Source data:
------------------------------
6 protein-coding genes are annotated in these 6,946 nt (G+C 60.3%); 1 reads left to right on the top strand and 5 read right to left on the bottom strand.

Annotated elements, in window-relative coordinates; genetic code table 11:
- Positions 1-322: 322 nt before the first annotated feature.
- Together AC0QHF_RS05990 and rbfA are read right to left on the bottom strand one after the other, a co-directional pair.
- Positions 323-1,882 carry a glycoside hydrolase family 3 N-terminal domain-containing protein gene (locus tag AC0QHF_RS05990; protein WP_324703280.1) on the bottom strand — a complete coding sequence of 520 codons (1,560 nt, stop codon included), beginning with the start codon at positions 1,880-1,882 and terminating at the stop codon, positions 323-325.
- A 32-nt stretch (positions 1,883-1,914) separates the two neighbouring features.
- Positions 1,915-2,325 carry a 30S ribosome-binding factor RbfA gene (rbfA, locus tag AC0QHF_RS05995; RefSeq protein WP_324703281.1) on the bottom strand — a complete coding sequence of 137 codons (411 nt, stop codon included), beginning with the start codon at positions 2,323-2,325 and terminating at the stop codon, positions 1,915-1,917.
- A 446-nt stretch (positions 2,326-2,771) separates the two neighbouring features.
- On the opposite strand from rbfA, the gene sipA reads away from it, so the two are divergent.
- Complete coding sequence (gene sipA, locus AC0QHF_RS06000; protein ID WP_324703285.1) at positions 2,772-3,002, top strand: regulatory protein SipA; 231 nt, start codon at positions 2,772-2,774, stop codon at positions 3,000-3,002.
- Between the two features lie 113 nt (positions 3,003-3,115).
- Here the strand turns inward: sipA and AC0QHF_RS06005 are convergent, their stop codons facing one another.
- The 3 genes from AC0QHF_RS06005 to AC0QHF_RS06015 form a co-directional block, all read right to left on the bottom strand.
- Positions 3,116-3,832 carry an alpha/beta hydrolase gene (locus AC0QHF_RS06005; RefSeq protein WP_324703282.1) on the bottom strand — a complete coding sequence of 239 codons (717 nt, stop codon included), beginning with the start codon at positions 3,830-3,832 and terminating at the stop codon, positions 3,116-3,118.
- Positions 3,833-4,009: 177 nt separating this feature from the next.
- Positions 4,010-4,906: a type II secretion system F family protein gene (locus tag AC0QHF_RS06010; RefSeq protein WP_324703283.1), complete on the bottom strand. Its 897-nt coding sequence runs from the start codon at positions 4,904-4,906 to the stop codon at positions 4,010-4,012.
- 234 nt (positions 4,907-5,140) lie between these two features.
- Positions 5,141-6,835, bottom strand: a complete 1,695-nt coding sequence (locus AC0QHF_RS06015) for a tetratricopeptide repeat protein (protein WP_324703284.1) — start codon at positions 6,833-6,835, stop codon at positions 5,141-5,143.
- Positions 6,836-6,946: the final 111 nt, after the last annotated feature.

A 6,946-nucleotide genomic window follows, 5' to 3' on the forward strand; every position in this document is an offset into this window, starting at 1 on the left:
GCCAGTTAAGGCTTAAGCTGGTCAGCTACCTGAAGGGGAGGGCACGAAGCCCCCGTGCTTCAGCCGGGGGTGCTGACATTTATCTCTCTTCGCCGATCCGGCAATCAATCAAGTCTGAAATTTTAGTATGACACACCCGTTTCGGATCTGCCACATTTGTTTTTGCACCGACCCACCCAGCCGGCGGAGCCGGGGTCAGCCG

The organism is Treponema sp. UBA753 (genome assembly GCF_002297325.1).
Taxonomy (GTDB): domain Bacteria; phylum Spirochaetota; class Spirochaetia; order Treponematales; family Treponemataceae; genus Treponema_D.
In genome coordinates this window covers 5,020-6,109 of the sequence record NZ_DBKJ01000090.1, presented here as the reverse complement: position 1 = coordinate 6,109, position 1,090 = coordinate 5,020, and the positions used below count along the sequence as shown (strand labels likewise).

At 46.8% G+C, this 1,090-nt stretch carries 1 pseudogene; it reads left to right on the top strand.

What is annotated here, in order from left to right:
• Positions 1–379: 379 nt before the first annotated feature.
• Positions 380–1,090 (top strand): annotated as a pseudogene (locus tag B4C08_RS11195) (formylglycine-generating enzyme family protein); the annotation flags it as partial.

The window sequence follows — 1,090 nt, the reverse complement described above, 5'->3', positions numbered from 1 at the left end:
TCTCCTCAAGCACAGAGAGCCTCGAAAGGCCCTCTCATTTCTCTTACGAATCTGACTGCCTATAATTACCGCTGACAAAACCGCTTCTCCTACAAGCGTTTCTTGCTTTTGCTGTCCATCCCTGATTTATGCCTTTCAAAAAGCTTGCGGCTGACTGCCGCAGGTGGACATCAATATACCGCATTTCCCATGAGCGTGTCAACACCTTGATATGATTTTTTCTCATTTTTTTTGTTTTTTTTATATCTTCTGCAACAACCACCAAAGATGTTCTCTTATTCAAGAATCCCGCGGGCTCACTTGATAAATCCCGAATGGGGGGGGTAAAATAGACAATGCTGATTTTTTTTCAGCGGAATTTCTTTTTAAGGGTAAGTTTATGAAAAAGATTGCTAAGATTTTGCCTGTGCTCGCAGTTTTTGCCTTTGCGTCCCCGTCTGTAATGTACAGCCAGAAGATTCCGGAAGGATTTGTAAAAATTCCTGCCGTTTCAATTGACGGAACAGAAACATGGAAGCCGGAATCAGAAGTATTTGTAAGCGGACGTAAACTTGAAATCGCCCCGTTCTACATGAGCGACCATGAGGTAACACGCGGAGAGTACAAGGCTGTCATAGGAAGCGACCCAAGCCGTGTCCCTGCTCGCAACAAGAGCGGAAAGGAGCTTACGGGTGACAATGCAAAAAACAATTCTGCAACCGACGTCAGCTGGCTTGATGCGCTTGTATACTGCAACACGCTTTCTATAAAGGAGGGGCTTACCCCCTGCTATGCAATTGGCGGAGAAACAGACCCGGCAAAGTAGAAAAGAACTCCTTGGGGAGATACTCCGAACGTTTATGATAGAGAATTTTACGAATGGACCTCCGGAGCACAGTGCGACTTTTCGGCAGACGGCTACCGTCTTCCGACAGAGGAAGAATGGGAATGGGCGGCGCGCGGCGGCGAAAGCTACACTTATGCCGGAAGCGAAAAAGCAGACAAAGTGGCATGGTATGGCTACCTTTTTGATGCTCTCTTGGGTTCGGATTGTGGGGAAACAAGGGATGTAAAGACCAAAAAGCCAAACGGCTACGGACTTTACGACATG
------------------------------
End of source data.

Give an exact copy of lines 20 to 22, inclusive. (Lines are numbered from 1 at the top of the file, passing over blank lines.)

A 6,946-nucleotide genomic window follows, 5' to 3' on the forward strand; every position in this document is an offset into this window, starting at 1 on the left:
GCCAGTTAAGGCTTAAGCTGGTCAGCTACCTGAAGGGGAGGGCACGAAGCCCCCGTGCTTCAGCCGGGGGTGCTGACATTTATCTCTCTTCGCCGATCCGGCAATCAATCAAGTCTGAAATTTTAGTATGACACACCCGTTTCGGATCTGCCACATTTGTTTTTGCACCGACCCACCCAGCCGGCGGAGCCGGGGTCAGCCG

The organism is Treponema sp. UBA753 (genome assembly GCF_002297325.1).